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As Web Fuels Bike Thefts, Victims Turn Vigilantes
He said he provided police with a statement and surrendered the bike. He said he was never charged and has not heard from police since the sting. A police spokesman declined to comment.
Moulton said he also did not hear from police again. He wonders what happened to his bike during the year it was gone and marvels that it surfaced in Georgetown, rather than in his own, more crime-prone neighborhood, Shaw.
Which is not to say the Shaw area is immune to bike theft.
Nicholas McKenna was fond of his Iron Horse 6.8 mountain bike. The $2,000 bike was stolen in April from his garage near Ridge and Fourth streets NW. McKenna, 26, felt he had a decent chance of catching the crooks, particularly because he had installed a tracking device on the bike.
He called 911, but officers were delayed in finding his house because, he said, the dispatcher confused Riggs and Ridge streets.
McKenna activated the Global Positioning System device in emergency mode and soon was able to track the bike on a map on his computer. The device worked for about 55 hours before the battery died.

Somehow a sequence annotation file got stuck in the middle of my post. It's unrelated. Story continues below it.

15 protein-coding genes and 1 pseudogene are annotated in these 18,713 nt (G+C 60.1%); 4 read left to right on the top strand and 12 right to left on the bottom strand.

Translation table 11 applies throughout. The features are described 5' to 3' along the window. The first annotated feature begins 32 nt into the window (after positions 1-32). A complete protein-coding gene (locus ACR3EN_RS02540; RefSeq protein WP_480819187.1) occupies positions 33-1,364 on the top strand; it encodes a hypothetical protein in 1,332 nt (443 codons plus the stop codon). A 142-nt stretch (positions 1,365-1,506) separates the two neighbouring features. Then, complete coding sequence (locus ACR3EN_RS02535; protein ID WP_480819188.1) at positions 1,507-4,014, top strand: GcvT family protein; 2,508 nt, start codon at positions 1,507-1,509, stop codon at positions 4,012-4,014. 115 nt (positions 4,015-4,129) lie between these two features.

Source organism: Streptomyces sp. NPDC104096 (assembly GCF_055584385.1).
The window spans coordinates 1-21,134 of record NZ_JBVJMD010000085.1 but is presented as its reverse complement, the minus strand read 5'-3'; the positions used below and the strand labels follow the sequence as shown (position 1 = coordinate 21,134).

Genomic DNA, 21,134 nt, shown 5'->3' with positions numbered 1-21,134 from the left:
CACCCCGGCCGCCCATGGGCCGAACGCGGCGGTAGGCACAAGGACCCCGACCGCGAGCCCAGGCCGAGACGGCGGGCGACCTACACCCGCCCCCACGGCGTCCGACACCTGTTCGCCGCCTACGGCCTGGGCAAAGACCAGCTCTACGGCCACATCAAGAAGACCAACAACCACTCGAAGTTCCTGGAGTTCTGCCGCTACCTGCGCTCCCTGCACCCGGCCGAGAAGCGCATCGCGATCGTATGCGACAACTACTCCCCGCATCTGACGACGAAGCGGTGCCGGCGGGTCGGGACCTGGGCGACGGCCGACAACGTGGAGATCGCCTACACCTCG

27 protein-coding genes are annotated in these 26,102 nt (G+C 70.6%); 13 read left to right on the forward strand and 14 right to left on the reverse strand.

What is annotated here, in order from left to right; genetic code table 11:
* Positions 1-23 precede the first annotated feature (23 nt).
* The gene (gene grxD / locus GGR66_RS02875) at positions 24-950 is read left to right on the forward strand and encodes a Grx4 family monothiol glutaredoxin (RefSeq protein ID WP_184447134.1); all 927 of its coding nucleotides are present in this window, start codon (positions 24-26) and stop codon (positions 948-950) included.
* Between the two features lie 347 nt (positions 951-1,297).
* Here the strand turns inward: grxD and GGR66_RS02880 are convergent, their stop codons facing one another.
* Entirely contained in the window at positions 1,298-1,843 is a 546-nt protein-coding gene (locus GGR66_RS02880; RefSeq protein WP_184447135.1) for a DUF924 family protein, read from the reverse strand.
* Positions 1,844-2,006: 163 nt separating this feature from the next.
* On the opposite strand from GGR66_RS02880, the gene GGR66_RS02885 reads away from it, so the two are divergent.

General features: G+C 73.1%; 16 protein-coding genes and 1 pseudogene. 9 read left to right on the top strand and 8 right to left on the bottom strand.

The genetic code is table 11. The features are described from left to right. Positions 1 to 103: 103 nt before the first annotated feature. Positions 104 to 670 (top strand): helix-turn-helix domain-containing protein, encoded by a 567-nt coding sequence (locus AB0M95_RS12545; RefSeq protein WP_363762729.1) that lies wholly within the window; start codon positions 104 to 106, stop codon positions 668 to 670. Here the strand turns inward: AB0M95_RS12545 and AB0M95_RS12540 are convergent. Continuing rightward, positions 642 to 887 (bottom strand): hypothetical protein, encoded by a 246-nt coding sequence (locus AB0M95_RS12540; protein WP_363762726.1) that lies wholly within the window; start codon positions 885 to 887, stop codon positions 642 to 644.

A few days later, after mapping out the path his bike had traveled, he set up an amateur surveillance operation in a residential area close to his house. The first day yielded what he considered probable cause -- McKenna saw strewed bike parts and teenagers riding a pink scooter -- but no smoking gun. Then, during the second day, there it was, a few blocks from his house, being ridden in plain sight.
"As additional proof of how stupid these kids are, stickers were left on the bike bearing this website's address," McKenna wrote in a blog on the humor site he runs, http:/
He posted to the site startlingly clear photos of a man riding what he said was his bike, and he filed a police report. Police have followed up on his tips to no avail, McKenna said.
After the GPS battery expired, McKenna gave up hope. "I'm sure it was dropped off at some bike store," he said.